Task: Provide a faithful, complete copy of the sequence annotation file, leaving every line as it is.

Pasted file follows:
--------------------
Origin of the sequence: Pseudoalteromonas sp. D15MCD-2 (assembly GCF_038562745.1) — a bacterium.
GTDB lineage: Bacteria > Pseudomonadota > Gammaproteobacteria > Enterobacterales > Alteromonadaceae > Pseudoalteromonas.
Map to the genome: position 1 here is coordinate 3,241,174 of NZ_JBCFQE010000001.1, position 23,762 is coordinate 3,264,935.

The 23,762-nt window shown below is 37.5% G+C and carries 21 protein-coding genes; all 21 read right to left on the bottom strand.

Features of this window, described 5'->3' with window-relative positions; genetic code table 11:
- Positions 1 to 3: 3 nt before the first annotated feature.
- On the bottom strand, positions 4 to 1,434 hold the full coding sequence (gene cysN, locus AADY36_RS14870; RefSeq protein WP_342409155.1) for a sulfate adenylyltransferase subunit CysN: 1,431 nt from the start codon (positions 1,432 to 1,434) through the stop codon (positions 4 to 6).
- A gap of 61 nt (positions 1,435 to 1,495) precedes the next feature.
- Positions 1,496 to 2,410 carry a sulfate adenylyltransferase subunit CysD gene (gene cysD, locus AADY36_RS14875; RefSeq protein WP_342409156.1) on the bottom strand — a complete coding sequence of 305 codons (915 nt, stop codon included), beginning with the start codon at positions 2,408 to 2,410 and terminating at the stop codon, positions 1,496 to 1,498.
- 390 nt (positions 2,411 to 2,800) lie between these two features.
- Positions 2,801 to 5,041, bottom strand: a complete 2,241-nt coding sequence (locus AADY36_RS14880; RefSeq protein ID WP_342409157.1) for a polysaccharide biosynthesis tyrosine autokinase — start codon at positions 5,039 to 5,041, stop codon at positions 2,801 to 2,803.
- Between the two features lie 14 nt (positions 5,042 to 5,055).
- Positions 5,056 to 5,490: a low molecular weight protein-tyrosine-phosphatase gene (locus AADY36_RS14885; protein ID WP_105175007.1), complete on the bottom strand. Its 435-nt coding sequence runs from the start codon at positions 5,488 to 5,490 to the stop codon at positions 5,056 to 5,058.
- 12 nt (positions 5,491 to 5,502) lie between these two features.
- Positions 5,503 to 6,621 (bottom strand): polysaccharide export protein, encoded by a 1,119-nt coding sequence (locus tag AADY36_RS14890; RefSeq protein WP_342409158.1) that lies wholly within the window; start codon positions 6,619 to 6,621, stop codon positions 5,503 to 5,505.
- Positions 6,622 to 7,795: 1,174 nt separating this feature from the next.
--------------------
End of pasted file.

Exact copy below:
Origin of the sequence: Pseudoalteromonas sp. D15MCD-2 (assembly GCF_038562745.1) — a bacterium.
GTDB lineage: Bacteria > Pseudomonadota > Gammaproteobacteria > Enterobacterales > Alteromonadaceae > Pseudoalteromonas.
Map to the genome: position 1 here is coordinate 3,241,174 of NZ_JBCFQE010000001.1, position 23,762 is coordinate 3,264,935.

The 23,762-nt window shown below is 37.5% G+C and carries 21 protein-coding genes; all 21 read right to left on the bottom strand.

Features of this window, described 5'->3' with window-relative positions; genetic code table 11:
- Positions 1 to 3: 3 nt before the first annotated feature.
- On the bottom strand, positions 4 to 1,434 hold the full coding sequence (gene cysN, locus AADY36_RS14870; RefSeq protein WP_342409155.1) for a sulfate adenylyltransferase subunit CysN: 1,431 nt from the start codon (positions 1,432 to 1,434) through the stop codon (positions 4 to 6).
- A gap of 61 nt (positions 1,435 to 1,495) precedes the next feature.
- Positions 1,496 to 2,410 carry a sulfate adenylyltransferase subunit CysD gene (gene cysD, locus AADY36_RS14875; RefSeq protein WP_342409156.1) on the bottom strand — a complete coding sequence of 305 codons (915 nt, stop codon included), beginning with the start codon at positions 2,408 to 2,410 and terminating at the stop codon, positions 1,496 to 1,498.
- 390 nt (positions 2,411 to 2,800) lie between these two features.
- Positions 2,801 to 5,041, bottom strand: a complete 2,241-nt coding sequence (locus AADY36_RS14880; RefSeq protein ID WP_342409157.1) for a polysaccharide biosynthesis tyrosine autokinase — start codon at positions 5,039 to 5,041, stop codon at positions 2,801 to 2,803.
- Between the two features lie 14 nt (positions 5,042 to 5,055).
- Positions 5,056 to 5,490: a low molecular weight protein-tyrosine-phosphatase gene (locus AADY36_RS14885; protein ID WP_105175007.1), complete on the bottom strand. Its 435-nt coding sequence runs from the start codon at positions 5,488 to 5,490 to the stop codon at positions 5,056 to 5,058.
- 12 nt (positions 5,491 to 5,502) lie between these two features.
- Positions 5,503 to 6,621 (bottom strand): polysaccharide export protein, encoded by a 1,119-nt coding sequence (locus tag AADY36_RS14890; RefSeq protein WP_342409158.1) that lies wholly within the window; start codon positions 6,619 to 6,621, stop codon positions 5,503 to 5,505.
- Positions 6,622 to 7,795: 1,174 nt separating this feature from the next.